An increase in cases of the more transmissible U.K. coronavirus variant in southwest Louisiana has added urgency to vaccination efforts there. But with the region reeling from a string of destructive natural disasters, health officials are struggling to get shots in arms.
Nearly seven months after Hurricane Laura ravaged Lake Charles and surrounding parishes, thousands of families are still without homes and many are preoccupied with the grueling tasks that come with recovery: haggling with insurance companies, hiring contractors and picking up debris.
"It's very hard for people to prioritize their health and get a vaccine when they don't have a roof over their head or food on the table," said Dr. Lacey Cavanaugh, the region's public health coordinator. "It's low on the hierarchy of needs."
The Louisiana Department of Health has announced two upcoming locations to received the Johnson & Johnson COVID-19 vaccine in Acadiana.
The region — which includes Allen, Beauregard, Calcasieu, Cameron and Jefferson Davis parishes — was further hobbled in its inoculation efforts in February, when an icy storm knocked out power and closed roads, pausing distribution efforts and adding one more layer of stress to an already weary population.
As of Wednesday evening, the southwest region had completed 23,531 vaccine series. The five-parish region it covers had the lowest percentage of its population fully vaccinated in the state at 7.82% — nearly half the rate in the New Orleans region, which tops the list at 13.48%, according to data from the Louisiana Department of Health.
Dr. Cavanaugh cautioned against relying on that data, noting that untold thousands of residents have been displaced from the region in recent months, making the numbers benchmarked to an outdated population count.
Still, there's no doubt that the region is facing added challenges in getting shots in arms. That's most apparent, officials said, in how much longer it takes providers to fill up their appointments.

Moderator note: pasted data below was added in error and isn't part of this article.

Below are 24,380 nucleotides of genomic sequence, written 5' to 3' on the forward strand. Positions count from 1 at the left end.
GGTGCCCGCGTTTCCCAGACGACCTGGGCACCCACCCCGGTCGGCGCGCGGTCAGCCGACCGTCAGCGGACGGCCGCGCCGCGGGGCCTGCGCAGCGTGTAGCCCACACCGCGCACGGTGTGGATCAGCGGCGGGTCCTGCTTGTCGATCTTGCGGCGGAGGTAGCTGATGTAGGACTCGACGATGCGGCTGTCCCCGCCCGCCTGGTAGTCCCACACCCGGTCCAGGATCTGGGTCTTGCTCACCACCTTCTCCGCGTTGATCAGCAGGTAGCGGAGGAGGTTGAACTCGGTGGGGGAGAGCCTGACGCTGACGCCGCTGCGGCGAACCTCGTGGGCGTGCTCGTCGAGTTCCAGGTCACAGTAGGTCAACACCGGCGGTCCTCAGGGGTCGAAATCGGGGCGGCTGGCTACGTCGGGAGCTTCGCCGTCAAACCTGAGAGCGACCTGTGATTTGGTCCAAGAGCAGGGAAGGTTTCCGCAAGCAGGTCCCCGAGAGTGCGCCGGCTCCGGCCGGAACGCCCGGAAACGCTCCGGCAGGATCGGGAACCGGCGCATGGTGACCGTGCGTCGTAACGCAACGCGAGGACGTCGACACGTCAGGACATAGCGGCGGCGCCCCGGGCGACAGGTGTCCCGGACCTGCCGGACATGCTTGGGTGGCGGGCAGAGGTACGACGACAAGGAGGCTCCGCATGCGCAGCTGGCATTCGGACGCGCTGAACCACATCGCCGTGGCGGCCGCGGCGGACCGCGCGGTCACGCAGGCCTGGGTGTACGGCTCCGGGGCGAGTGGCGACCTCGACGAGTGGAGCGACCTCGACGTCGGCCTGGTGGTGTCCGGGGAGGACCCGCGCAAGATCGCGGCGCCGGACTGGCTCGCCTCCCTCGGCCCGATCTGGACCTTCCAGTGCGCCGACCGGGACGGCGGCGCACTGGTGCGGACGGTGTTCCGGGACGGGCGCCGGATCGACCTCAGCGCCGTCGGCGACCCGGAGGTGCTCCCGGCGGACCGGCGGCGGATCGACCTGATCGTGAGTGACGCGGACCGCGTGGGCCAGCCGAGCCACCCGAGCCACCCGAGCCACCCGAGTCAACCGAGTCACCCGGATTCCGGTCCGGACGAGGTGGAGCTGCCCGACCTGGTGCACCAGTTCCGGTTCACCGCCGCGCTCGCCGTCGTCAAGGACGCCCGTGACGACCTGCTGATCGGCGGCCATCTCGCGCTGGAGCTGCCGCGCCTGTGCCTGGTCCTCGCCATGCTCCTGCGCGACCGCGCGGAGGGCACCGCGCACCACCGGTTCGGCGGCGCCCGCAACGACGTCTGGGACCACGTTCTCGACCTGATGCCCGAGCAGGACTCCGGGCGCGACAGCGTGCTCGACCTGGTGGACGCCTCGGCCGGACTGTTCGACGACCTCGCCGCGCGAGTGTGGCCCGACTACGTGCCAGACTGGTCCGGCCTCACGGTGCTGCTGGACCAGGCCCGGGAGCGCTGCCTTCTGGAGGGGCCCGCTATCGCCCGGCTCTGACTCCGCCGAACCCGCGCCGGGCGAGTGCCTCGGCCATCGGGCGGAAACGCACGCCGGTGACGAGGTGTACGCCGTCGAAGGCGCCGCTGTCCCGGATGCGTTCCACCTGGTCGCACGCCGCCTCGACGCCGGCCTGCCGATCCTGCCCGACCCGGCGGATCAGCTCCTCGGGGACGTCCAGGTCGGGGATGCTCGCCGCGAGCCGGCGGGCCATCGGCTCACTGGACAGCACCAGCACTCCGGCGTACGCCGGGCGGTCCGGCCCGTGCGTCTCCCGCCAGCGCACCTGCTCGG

"It's not like other regions, where there's a race to get a spot," said Lance Armentor, vice president at Oschner CHRISTUS Health Center in Lake Charles. "It's kind of like a slow trickle effect."
To encourage sign-ups, Dr. Cavanaugh said providers are focusing on the "little things" they can do to reduce barriers. They've set-up phone lines so patients who have yet to have their internet restored can still make appointments. At drive-thru events, people without cars or appointments aren't turned away. And providers are flexing hours to accommodate different working schedules.
“We have to make it easy and simple for them to get the vaccine,” Armentor said. “The best compliment I got is, ‘Y’all run y’all’s clinic like a Chick-fil-a drive-thru’.”
A study last summer from the Louisiana Public Health Institute found that 43% of residents living in the southwest region would get a vaccine if it became available — the lowest interest recorded in the state. The survey was conducted prior to the approval of any vaccine, and Dr. Cavanaugh said hesitancy in the region is no more pronounced than what officials are seeing elsewhere.
Adding to the urgency to roll-out vaccinations is the concentration of confirmed cases of the United Kingdom variant in the region, a fact that Gov. John Bel Edwards highlighted on his Wednesday radio show. Seven cases of the strain have been identified there, with 50 more suspected and awaiting confirmation from the U.S. Centers for Disease Control and Prevention, according to state health department data.
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"We feel like we're in a race to get as many people vaccinated as soon as we can to prevent any future wave of COVID," Dr. Cavanaugh said. "Another big spike is the last thing we need when we're already trying to recover."
As they work to inoculate the public, health officials in the region are facing their own struggles in recovering. The roof on Dr. Cavanaugh's house was destroyed by Hurricane Laura. It was soon replaced, but less than two months later, Hurricane Delta damaged it again.
Oschner Christus' Armentor said his insurance claim for damage to his home was approved three weeks ago, allowing him to finally get to work on repairs. There are three other families who lost their homes living on his property.
The region's public health building was also damaged, cutting off access to nearly half of its working space. The storage facility on campus that holds personal protective gear and some paperwork caved in and boxes of masks and gloves are now stacked ceiling high in a vacant conference room.
“It’s the wild, wild west,” Dr. Cavanaugh said of their new set-up.
In the face of so many challenges, some providers have found a way to keep vaccines flowing. South Cameron Memorial Hospital was ravaged by Hurricane Laura and is now largely unusable, but a determined group of health care workers are still giving out shots under a makeshift tent clinic.
And Boudreaux's New Drug Store in Lake Charles is now vaccinating up to 1,200 people a week, a bright spot its owner Jesse Vidrine said is a testament to the connection that small, locally owned pharmacies have with the people they serve.
“We’re a community pharmacy that’s focused on caring for patients rather than treating patients like cattle, getting them in and out as fast as possible,” Vidrine said.